When we started working together, the first step was for her to reestablish her mind body connection so that she could access her unconscious memory. I still vividly remember when she started to make the connection. She shook her head and softly said “No, that never happened” as the memories started seeping back up to her conscious awareness. Gradually she acknowledged for the first time in 14 years that it had happened. She had been raped. Tears of pain and relief flowed down her cheeks – pain as she remembered what had happened and relief because she could finally understand why she distrusted men.
This was her first step in coming to terms with the event and healing her wounds.
I’m not going to sugar coat it. Samantha’s journey was painful and scary in the begining. It took enormous courage on her part to face the pain and then heal it. However, the 27-year-old Samantha was much better equipped to deal with it than she was at 13. As an adult she had enlisted my support and had a group of close female friends she could talk to.
She was free to trust and love again.
Big And Little Denials
Samantha’s getting raped was an extreme (although all-too-common) experience. It’s obvious why she would have made the choice to go into denial.
However, we humans tend to adopt the same strategy of denial with minor pains almost as often as we do with major trauma.
For example, I describe how I went into denial about an almost insignificant incident when I was six in The Smallest Changes Can Make The Biggest Difference. There was no massive trauma, no rape, no abuse. There was just an embarrassing scene at school in first grade. I remember the event itself, but I denied my feelings about it. In particular there was a slight constriction of fear in my throat that I pushed out of conscious awareness. When I reconnected with that throat constriction and healed it, the transformation left me freer to express myself and my feelings to others.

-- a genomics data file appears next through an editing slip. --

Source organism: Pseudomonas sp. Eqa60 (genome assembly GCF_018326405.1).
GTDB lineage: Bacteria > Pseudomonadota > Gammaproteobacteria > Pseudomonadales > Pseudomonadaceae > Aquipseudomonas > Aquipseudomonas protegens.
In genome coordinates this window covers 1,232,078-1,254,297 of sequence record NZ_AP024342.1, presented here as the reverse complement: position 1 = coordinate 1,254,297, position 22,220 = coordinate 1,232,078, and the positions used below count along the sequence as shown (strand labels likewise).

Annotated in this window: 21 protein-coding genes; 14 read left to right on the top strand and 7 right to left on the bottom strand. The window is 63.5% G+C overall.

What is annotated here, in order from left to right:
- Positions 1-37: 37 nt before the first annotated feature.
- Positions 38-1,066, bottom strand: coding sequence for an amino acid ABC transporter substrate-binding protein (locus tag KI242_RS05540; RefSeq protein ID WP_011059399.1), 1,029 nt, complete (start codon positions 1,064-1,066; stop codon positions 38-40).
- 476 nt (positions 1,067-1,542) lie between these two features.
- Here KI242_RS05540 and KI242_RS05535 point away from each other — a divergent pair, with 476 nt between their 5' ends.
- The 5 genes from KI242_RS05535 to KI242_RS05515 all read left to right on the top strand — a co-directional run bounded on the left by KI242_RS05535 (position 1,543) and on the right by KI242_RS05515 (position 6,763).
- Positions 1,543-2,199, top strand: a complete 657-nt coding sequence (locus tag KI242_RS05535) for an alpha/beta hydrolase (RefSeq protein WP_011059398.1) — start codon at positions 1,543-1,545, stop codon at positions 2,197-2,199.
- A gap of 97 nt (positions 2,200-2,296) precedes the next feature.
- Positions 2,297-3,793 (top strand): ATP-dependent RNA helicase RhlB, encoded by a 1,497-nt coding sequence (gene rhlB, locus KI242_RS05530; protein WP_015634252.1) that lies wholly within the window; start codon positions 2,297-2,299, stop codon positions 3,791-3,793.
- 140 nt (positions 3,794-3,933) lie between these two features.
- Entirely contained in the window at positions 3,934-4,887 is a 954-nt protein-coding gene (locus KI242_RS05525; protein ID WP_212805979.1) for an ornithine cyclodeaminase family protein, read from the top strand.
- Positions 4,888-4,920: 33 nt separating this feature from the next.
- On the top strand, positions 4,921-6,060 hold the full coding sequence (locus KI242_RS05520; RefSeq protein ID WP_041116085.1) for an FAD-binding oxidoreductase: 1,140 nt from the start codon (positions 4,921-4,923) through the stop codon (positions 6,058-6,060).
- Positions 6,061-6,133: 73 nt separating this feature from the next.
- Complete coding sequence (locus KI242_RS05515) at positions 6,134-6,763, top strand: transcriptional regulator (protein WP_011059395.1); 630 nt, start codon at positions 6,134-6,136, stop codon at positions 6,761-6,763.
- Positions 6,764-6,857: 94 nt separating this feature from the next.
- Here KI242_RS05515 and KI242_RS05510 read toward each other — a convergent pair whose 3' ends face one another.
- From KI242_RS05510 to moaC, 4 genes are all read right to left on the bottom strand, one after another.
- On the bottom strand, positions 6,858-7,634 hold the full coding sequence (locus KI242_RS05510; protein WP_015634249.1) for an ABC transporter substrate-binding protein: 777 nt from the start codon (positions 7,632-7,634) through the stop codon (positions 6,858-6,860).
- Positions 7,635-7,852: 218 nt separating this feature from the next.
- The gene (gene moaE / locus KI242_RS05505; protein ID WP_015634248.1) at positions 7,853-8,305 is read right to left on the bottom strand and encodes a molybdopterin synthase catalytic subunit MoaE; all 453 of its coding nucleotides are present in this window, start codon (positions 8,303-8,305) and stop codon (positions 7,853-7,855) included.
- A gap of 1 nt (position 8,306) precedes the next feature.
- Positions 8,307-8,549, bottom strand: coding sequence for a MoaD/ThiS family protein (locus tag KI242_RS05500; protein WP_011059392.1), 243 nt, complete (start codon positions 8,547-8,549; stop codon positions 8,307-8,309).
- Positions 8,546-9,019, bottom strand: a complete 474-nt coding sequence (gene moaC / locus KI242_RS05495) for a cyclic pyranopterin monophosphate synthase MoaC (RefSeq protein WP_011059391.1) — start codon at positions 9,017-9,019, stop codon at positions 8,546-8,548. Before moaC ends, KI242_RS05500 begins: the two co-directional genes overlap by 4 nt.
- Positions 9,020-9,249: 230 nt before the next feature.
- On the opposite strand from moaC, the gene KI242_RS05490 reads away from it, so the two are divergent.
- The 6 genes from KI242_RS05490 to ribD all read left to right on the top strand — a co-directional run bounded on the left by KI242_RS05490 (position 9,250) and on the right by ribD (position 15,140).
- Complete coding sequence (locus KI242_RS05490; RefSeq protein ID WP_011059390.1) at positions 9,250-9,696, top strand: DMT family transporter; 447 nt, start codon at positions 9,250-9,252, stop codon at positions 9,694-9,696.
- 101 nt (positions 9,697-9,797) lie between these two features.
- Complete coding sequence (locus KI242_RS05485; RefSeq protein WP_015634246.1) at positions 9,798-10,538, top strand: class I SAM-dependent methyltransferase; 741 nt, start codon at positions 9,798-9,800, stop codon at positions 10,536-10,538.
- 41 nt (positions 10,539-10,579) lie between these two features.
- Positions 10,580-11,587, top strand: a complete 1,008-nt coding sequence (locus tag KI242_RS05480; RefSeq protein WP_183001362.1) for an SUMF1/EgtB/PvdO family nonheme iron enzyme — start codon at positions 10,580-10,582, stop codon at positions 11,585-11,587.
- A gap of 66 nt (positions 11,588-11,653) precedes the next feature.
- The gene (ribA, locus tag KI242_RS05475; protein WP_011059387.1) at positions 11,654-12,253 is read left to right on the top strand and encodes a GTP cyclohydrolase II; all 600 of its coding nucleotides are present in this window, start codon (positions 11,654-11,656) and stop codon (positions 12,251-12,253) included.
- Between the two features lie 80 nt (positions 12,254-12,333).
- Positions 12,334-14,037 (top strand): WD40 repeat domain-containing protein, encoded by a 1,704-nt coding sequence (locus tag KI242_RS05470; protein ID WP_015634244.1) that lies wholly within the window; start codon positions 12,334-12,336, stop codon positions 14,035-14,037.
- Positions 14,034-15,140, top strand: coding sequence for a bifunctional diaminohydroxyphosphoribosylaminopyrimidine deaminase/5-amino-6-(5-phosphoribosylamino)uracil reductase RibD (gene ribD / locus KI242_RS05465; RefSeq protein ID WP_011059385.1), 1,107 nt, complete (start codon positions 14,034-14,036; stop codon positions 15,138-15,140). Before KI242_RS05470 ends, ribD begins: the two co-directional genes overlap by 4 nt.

We’re actually remarkably good at pushing unpleasant things out of our conscious awareness. I’ll describe exactly how we push things out of our consciousness in the next article in this Neuroscience Of Body-Psyche series, entitled “How Emotions Get Trapped In The Body.” For now the important thing to know is that we do go into denial and push things out of conscious memory quite often and remarkably easily.
Samantha’s extreme story is useful to illustrate why we go into denial, but denials large and small have a similar cost.
The Lifetime Cost: Compound Interest
Whenever we make the choice to live in denial – the choice to push a painful experience out of conscious awareness – we’re making exactly the same tradeoff: we’re taking a short-term reduction in pain in exchange for a long-term loss of vitality, wellbeing and wholeness.
Often times denial is a wise choice at the time, as the trauma may be too intense to deal with all at once or we may be too inexperienced to know how to deal with the challenge we’re facing. For Samantha at 13 the trauma was too big to deal with. For me at six I had no idea how to respond to an embarrassing event at school.
The problem is that the cost of denial compounds over time, just like credit card debt. The longer you leave old wounds unacknowledged and festering, the more impact they have on your life.
Sooner or later, the time comes when it’s wiser to pay off the debt and start living a happier, healthier and more fulfilling life.
Live Debt Free
It’s been five years since I worked with Samantha. A couple of years after our last session she sent me an email telling me she was in a satisfying relationship with a wonderful man. She was excited because they were just about to move in together. I recently heard that they now have an 18-month-old daughter. The family is happy and doing well.
As it did for Samantha, it takes courage for any of us to heal the wounds we’ve denied for so long. But first it takes the recognition that some of our more crazy, inexplicable or self-sabotaging behaviors may well be the result of things we’ve denied.
Later articles in this series will explain the science behind how the guided meditations and courses on this site assist you in becoming ‘debt free’ – by helping you reconnect with your unconscious memories and heal old wounds that have long been forgotten.
You can live debt free, even if you don’t know what the debt is that’s weighing you down. The first step is to have the courage to take the first step. Any of the guided meditations on this site will work as a starting point.
They’re all free. What are you waiting for?
P.S. If fear is stopping you, I recommend you start with Overcome Your Fears – In 45 Minutes.